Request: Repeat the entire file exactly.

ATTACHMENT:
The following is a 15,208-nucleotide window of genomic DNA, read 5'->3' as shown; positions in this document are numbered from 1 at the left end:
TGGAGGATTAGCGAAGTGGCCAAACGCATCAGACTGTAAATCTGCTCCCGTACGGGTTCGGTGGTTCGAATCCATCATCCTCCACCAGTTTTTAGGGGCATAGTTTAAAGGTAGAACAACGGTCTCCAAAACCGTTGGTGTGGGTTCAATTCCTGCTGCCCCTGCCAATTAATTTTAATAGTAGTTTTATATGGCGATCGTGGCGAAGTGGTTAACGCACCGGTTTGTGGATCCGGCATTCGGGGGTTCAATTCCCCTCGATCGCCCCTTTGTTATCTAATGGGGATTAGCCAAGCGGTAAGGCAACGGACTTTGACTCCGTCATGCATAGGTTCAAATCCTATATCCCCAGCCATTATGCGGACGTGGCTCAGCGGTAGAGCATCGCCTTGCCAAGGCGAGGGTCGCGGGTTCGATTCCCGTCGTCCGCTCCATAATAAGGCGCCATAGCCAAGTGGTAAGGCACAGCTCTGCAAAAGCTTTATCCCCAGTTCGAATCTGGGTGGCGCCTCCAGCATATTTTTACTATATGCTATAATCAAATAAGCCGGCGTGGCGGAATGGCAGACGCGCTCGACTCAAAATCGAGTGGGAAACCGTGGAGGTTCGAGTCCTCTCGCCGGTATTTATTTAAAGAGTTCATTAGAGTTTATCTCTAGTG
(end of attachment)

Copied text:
The following is a 15,208-nucleotide window of genomic DNA, read 5'->3' as shown; positions in this document are numbered from 1 at the left end:
TGGAGGATTAGCGAAGTGGCCAAACGCATCAGACTGTAAATCTGCTCCCGTACGGGTTCGGTGGTTCGAATCCATCATCCTCCACCAGTTTTTAGGGGCATAGTTTAAAGGTAGAACAACGGTCTCCAAAACCGTTGGTGTGGGTTCAATTCCTGCTGCCCCTGCCAATTAATTTTAATAGTAGTTTTATATGGCGATCGTGGCGAAGTGGTTAACGCACCGGTTTGTGGATCCGGCATTCGGGGGTTCAATTCCCCTCGATCGCCCCTTTGTTATCTAATGGGGATTAGCCAAGCGGTAAGGCAACGGACTTTGACTCCGTCATGCATAGGTTCAAATCCTATATCCCCAGCCATTATGCGGACGTGGCTCAGCGGTAGAGCATCGCCTTGCCAAGGCGAGGGTCGCGGGTTCGATTCCCGTCGTCCGCTCCATAATAAGGCGCCATAGCCAAGTGGTAAGGCACAGCTCTGCAAAAGCTTTATCCCCAGTTCGAATCTGGGTGGCGCCTCCAGCATATTTTTACTATATGCTATAATCAAATAAGCCGGCGTGGCGGAATGGCAGACGCGCTCGACTCAAAATCGAGTGGGAAACCGTGGAGGTTCGAGTCCTCTCGCCGGTATTTATTTAAAGAGTTCATTAGAGTTTATCTCTAGTG